The Berlin Raids: The Bomber Battle Winter 1943-1944

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The Battle of Berlin was the longest and most sustained bombing offensive against one target in the Second World War. Bomber Command’s Commander-in-Chief, Sir Arthur Harris, hoped to ‘wreck Berlin from end to end’ and ‘produce a state of devastation in which German surrender is inevitable’. He dispatched nineteen major raids between August 1943 and March 1944 – more than 10,000 aircraft sorties dropped over 30,000 tons of bombs on Berlin. It was the RAF’s supreme effort to end the war by aerial bombing. But Berlin was not destroyed and the RAF lost more than 600 aircraft and their crews. The controversy over whether the Battle of Berlin was a success or failure has continued ever since.

Martin Middlebrook brings to this subject considerable experience as a military historian. In preparing his material he collected documents from both sides (many of the German ones never before used); he has also interviewed and corresponded with over 400 of the people involved in the battle and has made trips to Germany to interview the people of Berlin and Luftwaffe aircrews. He has achieved the difficult task of bringing together both sides of the Battle of Berlin – the bombing force and the people on the ground – to tell a coherent, single story.
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Other Battle: Luftwaffe Night Aces vs. Bomber Command

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Disastrous day-time losses in WWII forced Bomber Command to switch to night bombing. When this happened the Germans had neither a night fighter force nor any night-fighter policy. RAF attacks filled that gap rapidly. This book traces these developments and also the strategic, tactical, technical, and personal aspects of these battles.

Mosquito: The Original Multi-Role Combat Aircraft

Reviews of Mosquito: The Original Multi-Role Combat Aircraft. Mosquito: The Original Multi-Role Combat Aircraft – Kindle edition by Graham Simons. Download it once and read it on your Kindle device, PC, phones or tablets. Use features like bookmarks, note taking and highlighting while reading Mosquito: The Original Multi-Role Combat Aircraft.. Buy online at Aviation Bookstore.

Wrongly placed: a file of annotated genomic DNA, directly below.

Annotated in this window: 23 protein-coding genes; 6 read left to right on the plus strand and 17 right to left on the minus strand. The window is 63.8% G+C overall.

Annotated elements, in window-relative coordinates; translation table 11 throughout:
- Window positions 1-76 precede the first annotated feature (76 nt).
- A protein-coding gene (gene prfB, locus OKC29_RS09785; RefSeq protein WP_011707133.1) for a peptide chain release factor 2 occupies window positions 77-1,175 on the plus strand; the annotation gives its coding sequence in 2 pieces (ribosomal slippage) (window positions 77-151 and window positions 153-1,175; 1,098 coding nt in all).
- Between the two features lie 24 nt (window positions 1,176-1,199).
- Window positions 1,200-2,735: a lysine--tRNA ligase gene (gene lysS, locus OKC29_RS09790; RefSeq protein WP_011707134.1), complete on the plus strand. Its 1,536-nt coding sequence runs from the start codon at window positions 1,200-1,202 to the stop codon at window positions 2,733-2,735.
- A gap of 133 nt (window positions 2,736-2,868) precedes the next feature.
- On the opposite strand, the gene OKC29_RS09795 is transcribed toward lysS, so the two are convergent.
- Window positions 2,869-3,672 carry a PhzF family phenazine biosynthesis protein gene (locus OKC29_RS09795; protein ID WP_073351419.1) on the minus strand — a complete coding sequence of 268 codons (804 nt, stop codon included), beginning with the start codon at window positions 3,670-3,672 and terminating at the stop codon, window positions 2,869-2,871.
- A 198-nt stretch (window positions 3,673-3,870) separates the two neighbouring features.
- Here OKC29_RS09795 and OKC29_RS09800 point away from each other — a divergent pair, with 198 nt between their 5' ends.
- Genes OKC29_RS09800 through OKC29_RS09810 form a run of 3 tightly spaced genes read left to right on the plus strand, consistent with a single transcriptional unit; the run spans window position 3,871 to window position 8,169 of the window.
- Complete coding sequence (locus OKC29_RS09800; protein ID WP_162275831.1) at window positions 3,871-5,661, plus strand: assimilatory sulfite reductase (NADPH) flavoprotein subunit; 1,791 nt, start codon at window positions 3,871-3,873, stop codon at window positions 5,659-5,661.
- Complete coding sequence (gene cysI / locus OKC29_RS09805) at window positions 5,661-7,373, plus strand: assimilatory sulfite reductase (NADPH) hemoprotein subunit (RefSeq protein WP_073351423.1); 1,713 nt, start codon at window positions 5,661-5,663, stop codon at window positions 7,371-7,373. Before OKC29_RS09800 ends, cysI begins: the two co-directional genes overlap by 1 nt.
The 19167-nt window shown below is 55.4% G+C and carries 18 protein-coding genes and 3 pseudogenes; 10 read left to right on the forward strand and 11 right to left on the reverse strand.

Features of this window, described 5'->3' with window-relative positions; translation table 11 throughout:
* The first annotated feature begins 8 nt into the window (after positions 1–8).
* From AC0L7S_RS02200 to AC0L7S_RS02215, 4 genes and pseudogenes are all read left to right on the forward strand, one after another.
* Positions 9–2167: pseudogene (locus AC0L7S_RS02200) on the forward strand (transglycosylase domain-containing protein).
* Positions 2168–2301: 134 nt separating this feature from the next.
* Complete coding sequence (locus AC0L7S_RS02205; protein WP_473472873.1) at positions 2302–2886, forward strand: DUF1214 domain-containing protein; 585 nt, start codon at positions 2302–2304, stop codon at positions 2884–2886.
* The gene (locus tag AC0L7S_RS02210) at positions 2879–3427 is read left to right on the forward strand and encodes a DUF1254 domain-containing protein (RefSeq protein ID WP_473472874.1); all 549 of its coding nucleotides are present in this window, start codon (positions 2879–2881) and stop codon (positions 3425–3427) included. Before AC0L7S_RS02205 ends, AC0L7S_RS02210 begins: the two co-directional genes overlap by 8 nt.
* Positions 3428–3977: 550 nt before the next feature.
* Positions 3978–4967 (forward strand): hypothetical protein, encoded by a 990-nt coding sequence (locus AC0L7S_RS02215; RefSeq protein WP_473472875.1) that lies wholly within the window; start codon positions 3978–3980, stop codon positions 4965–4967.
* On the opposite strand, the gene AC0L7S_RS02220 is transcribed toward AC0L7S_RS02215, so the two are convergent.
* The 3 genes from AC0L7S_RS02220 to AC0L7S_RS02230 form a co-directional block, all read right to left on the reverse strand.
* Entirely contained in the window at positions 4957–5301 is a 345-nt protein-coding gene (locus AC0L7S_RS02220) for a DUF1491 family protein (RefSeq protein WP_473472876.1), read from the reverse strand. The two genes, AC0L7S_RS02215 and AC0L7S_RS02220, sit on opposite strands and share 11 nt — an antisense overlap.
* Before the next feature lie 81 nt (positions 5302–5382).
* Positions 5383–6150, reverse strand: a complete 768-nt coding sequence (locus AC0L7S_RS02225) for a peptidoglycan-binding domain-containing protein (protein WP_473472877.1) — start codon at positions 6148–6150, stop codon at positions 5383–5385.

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During the history of aviation there have been very few aircraft that have achieved immediate success when entering front-line service. The de Havilland Mosquito was one such aircraft. It was not designed to an RAF requirement, but was the result of an initiative of the designers and builders to utilize the skills of woodworkers and the relative abundance of wood in the crisis years of World War II. The result was an airplane that could be built quickly, was extremely fast and extremely versatile. The pilots loved it.

This book describes how it was built and utilizes many hitherto unpublished photographs from the design studio and production lines. It illustrates and explains the many different roles that the aircraft took as the war progressed. Fighter, bomber, reconnaissance, night fighter – there were few tasks that this brilliant design could not adopt.

Confounding the Reich: The RAF’s Secret War of Electronic Countermeasures in WWII

Reviews of Confounding the Reich: The RAF’s Secret War of Electronic Countermeasures in WWII. Confounding the Reich: The RAF's Secret War of Electronic Countermeasures in WWII [Martin W. Bowman] on . *FREE* shipping on qualifying offers. On 23 November 1943, 100 (Bomber Support) Group of RAF Bomber Command was formed. The object was to consolidate the various squadrons and units that had been fighting a secret war of electronics and radar countermeasures. Buy online at Aviation Bookstore.

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On 23 November 1943, 100 (Bomber Support) Group of RAF Bomber Command was formed. The object was to consolidate the various squadrons and units that had been fighting a secret war of electronics and radar countermeasures, attempting to reduce the losses of the heavy bombers – and their hard pressed crews – in Bomber Command. This secret war involved the use of air and ground radar’s, homing and jamming equipment, special radio and navigational aids, and intruding night-fighters to seek out and destroy their opposite numbers, the Ju 88s and Bf 110s of the Nachtjägdgeschwader who defended the night skies of the Third Reich with ever increasing success.

The book contains many first-hand accounts from pilots and crew and provides a fascinating record of 100 Group's wartime history.

Spitfire Aces of North Africa and Italy (Aircraft of the Aces)

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The Spitfire was the most iconic and famous British fighter of World War II and was first deployed to Egypt in the spring of 1942 as German success in North Africa reached its zenith. Although few in number, in their early battles with the Luftwaffe the RAF and South African Spitfire squadrons made an immediate impact and in contributed to the successful build up to the Battle of El Alamein and in the subsequent advance over the desert.

Soon afterwards, further Spitfire squadrons, many led by experienced aces form Europe who soon began adding to their scores, were landed in French North Africa. In the bitter fighting that followed, the units wrested air superiority from the enemy in the skies above Tunisia until the final enemy surrender in May 1943. The RAF, RCAF, RAAF and SAAF Spitfire squadrons then played a huge part in covering the Allied landing in Sicily and in supporting the island's subsequent capture.
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